4. Don’t forget to stretch

Make sure you stretch right after doing an aerobic activity to prevent risk of injury. I see people get caught up chatting with a friend and before you know it, their muscles are cold and they head to the locker room. The cool down and stretch is an important part of keeping your muscles and soft tissue healthy – so head directly to a mat after your cardio and do 5-10 minutes of some good stretching.

5. Don’t forget to drink water

In the winter months, we often forget to drink as much water. But, oxygen and water fuel your muscles. Your body works out more effectively when it’s properly hydrated. Don’t rely on the drinking fountain for a few sips during your workout. Bring a water bottle and remember 4-6 ounces of water for every 15 minutes of exercise.

6. Dig deep

Don’t forget to work hard.

Yes, that’s what I said. So many folks get to the gym, do a light workout while socializing and wonder why the results aren’t happening faster. Here is a tip…if you can comfortably breathe through your nose while doing cardio, you aren’t working hard enough. Get your heart pumping and breathe through your mouth. Don’t be afraid to sweat. It’s calories in vs. calories out at the simplest level of science.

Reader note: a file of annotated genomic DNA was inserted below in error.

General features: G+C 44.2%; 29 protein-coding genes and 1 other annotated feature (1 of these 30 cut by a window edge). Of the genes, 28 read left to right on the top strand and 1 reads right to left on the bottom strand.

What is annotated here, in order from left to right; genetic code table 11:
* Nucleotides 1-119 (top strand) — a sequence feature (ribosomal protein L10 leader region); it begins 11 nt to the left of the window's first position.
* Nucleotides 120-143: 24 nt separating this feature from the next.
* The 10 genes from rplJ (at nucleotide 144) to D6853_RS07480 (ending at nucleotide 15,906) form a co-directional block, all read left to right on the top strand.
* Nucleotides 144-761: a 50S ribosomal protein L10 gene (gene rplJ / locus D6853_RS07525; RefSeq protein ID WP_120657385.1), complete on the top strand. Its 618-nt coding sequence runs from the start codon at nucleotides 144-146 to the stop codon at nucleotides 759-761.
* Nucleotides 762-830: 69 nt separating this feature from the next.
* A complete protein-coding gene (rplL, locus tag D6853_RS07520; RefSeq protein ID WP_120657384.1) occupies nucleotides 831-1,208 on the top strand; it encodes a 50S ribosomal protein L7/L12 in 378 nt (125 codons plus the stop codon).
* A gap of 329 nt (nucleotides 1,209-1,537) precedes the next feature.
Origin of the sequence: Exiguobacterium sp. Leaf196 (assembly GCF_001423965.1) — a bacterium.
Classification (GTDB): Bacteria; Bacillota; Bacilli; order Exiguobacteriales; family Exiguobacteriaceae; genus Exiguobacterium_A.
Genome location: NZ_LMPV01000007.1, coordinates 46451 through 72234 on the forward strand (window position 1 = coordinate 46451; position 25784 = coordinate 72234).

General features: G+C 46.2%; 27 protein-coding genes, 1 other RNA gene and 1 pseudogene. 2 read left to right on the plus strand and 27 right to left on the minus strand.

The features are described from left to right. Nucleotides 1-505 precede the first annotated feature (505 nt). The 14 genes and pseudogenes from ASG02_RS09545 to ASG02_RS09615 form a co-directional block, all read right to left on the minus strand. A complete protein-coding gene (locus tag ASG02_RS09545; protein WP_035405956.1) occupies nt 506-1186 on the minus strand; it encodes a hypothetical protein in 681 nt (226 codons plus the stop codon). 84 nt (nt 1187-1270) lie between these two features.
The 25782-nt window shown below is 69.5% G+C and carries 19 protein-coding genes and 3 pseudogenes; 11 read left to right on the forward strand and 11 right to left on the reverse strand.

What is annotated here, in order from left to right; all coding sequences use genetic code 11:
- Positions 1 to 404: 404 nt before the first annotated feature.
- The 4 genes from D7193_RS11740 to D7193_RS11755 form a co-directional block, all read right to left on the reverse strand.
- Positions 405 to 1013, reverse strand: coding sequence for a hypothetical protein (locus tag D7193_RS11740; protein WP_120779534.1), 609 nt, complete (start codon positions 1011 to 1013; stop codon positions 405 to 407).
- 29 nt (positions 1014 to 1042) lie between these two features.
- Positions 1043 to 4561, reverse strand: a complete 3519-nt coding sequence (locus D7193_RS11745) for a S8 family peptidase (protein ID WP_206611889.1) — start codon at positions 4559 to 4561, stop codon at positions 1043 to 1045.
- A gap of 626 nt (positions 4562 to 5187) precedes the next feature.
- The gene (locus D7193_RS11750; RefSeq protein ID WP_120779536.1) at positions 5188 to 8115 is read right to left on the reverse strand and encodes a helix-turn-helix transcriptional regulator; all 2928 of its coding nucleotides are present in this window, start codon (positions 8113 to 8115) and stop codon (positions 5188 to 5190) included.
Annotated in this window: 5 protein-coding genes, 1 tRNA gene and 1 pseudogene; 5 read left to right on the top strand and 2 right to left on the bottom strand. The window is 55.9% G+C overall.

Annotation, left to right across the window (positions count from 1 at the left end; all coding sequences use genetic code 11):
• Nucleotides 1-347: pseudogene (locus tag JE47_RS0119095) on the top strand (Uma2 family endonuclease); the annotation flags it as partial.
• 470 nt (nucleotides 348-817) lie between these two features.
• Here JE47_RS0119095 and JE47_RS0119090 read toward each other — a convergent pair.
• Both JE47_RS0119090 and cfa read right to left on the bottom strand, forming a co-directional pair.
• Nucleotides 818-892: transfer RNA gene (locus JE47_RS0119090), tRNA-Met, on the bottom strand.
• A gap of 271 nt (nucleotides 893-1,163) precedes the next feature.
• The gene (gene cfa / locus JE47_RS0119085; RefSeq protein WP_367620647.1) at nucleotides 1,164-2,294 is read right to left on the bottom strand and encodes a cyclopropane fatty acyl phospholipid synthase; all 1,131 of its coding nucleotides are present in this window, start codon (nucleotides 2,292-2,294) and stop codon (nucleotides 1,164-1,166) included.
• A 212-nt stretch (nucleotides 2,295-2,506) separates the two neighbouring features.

Stay Healthy,



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  1. I love your tips on how to make a workout better. I have trouble taking my hands off the side bars on the treadmill. I can walk perfectly fine outside and pump my arms while walking. However, on the treadmill – I cannot help but hold the bars. Any suggestions – or is it just something I have to remind myself about?

    Debbie | January 28th, 2010 | Comment Permalink
  2. Hi Debbie – well….you will be better off in the long run not holding on. You will use more lower body muscle, probably have better overall posture and burn more calories…not to mention practice your balance. Try putting light handweights in your hands so you can grab the handles and slow down the mph….I bet over time – you will speed back up and burn up more caloires!!

    Chris Freytag | January 28th, 2010 | Comment Permalink
  3. Happy to report that after 2 weeks of holding jumprope handles ( not much weight there) I am much more confident on the treadmill without holding on. Now – I hope to be able to get to a jog on the treadmill. I plan to begin with 4 min of walking and 1 min of jogging and increase until I can run for 4 min of jogging and 1 min of walking!

    Debbie | February 15th, 2010 | Comment Permalink
  4. Such excellent advice. Thank you.

  5. The stepmill is what gets me.

    The majority always leans in for support.

    There are two reasons the stepmills break all the time at my gym:

    First is when the neck is slouched, sweat drips from their forehead into the steps and not down their stomach causing water damage.

    Second is when going top speed while leaning which can over-work the machine itself causing a malfunction.

    Scott | December 15th, 2015 | Comment Permalink